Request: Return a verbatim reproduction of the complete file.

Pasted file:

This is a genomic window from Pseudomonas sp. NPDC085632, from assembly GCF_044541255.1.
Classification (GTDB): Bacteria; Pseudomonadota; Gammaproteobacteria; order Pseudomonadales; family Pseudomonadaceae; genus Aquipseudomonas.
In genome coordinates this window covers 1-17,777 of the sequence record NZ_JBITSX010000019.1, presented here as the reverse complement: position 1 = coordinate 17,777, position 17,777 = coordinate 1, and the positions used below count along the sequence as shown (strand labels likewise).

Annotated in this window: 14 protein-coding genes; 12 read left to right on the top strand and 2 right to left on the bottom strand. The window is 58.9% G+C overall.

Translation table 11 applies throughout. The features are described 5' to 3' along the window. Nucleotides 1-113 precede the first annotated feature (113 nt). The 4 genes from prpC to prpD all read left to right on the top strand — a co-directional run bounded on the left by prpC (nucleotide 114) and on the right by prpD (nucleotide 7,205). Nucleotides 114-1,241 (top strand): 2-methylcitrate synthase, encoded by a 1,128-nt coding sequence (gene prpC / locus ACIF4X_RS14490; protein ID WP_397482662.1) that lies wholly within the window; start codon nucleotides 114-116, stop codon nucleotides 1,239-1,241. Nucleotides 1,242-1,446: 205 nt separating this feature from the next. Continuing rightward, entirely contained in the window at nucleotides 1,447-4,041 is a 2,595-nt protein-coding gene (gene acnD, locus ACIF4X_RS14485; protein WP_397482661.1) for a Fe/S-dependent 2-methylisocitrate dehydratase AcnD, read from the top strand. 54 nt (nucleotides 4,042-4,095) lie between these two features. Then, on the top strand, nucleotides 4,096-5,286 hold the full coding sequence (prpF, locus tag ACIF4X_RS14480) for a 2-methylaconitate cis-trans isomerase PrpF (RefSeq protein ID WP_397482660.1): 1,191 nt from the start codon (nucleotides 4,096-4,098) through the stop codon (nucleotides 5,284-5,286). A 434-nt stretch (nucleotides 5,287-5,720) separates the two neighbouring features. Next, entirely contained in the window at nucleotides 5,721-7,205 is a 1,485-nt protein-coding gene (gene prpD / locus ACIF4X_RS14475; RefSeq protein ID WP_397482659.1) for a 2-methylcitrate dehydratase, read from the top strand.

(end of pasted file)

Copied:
This is a genomic window from Pseudomonas sp. NPDC085632, from assembly GCF_044541255.1.
Classification (GTDB): Bacteria; Pseudomonadota; Gammaproteobacteria; order Pseudomonadales; family Pseudomonadaceae; genus Aquipseudomonas.
In genome coordinates this window covers 1-17,777 of the sequence record NZ_JBITSX010000019.1, presented here as the reverse complement: position 1 = coordinate 17,777, position 17,777 = coordinate 1, and the positions used below count along the sequence as shown (strand labels likewise).

Annotated in this window: 14 protein-coding genes; 12 read left to right on the top strand and 2 right to left on the bottom strand. The window is 58.9% G+C overall.

Translation table 11 applies throughout. The features are described 5' to 3' along the window. Nucleotides 1-113 precede the first annotated feature (113 nt). The 4 genes from prpC to prpD all read left to right on the top strand — a co-directional run bounded on the left by prpC (nucleotide 114) and on the right by prpD (nucleotide 7,205). Nucleotides 114-1,241 (top strand): 2-methylcitrate synthase, encoded by a 1,128-nt coding sequence (gene prpC / locus ACIF4X_RS14490; protein ID WP_397482662.1) that lies wholly within the window; start codon nucleotides 114-116, stop codon nucleotides 1,239-1,241. Nucleotides 1,242-1,446: 205 nt separating this feature from the next. Continuing rightward, entirely contained in the window at nucleotides 1,447-4,041 is a 2,595-nt protein-coding gene (gene acnD, locus ACIF4X_RS14485; protein WP_397482661.1) for a Fe/S-dependent 2-methylisocitrate dehydratase AcnD, read from the top strand. 54 nt (nucleotides 4,042-4,095) lie between these two features. Then, on the top strand, nucleotides 4,096-5,286 hold the full coding sequence (prpF, locus tag ACIF4X_RS14480) for a 2-methylaconitate cis-trans isomerase PrpF (RefSeq protein ID WP_397482660.1): 1,191 nt from the start codon (nucleotides 4,096-4,098) through the stop codon (nucleotides 5,284-5,286). A 434-nt stretch (nucleotides 5,287-5,720) separates the two neighbouring features. Next, entirely contained in the window at nucleotides 5,721-7,205 is a 1,485-nt protein-coding gene (gene prpD / locus ACIF4X_RS14475; RefSeq protein ID WP_397482659.1) for a 2-methylcitrate dehydratase, read from the top strand.